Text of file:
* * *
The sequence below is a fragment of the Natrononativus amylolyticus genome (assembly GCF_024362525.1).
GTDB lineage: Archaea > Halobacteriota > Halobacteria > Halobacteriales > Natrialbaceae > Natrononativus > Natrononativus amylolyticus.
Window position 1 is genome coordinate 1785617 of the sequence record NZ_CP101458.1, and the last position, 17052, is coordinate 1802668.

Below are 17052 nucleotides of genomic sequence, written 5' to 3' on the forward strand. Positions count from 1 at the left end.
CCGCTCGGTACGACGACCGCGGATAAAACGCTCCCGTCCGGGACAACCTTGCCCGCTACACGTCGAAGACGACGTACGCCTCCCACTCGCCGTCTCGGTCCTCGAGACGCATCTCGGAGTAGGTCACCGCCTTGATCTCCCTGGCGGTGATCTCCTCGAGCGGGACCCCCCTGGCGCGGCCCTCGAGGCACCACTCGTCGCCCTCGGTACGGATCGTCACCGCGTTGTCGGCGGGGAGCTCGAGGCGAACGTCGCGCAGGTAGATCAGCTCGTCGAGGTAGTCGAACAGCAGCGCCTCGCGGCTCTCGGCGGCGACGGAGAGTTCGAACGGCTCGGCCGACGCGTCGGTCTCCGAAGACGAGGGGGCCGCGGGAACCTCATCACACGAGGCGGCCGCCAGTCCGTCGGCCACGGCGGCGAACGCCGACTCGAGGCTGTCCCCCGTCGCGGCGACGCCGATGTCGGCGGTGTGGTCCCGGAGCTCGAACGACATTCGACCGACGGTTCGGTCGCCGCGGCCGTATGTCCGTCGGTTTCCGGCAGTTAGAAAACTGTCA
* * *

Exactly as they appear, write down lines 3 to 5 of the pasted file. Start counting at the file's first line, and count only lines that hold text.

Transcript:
Window position 1 is genome coordinate 1785617 of the sequence record NZ_CP101458.1, and the last position, 17052, is coordinate 1802668.

Below are 17052 nucleotides of genomic sequence, written 5' to 3' on the forward strand. Positions count from 1 at the left end.
CCGCTCGGTACGACGACCGCGGATAAAACGCTCCCGTCCGGGACAACCTTGCCCGCTACACGTCGAAGACGACGTACGCCTCCCACTCGCCGTCTCGGTCCTCGAGACGCATCTCGGAGTAGGTCACCGCCTTGATCTCCCTGGCGGTGATCTCCTCGAGCGGGACCCCCCTGGCGCGGCCCTCGAGGCACCACTCGTCGCCCTCGGTACGGATCGTCACCGCGTTGTCGGCGGGGAGCTCGAGGCGAACGTCGCGCAGGTAGATCAGCTCGTCGAGGTAGTCGAACAGCAGCGCCTCGCGGCTCTCGGCGGCGACGGAGAGTTCGAACGGCTCGGCCGACGCGTCGGTCTCCGAAGACGAGGGGGCCGCGGGAACCTCATCACACGAGGCGGCCGCCAGTCCGTCGGCCACGGCGGCGAACGCCGACTCGAGGCTGTCCCCCGTCGCGGCGACGCCGATGTCGGCGGTGTGGTCCCGGAGCTCGAACGACATTCGACCGACGGTTCGGTCGCCGCGGCCGTATGTCCGTCGGTTTCCGGCAGTTAGAAAACTGTCA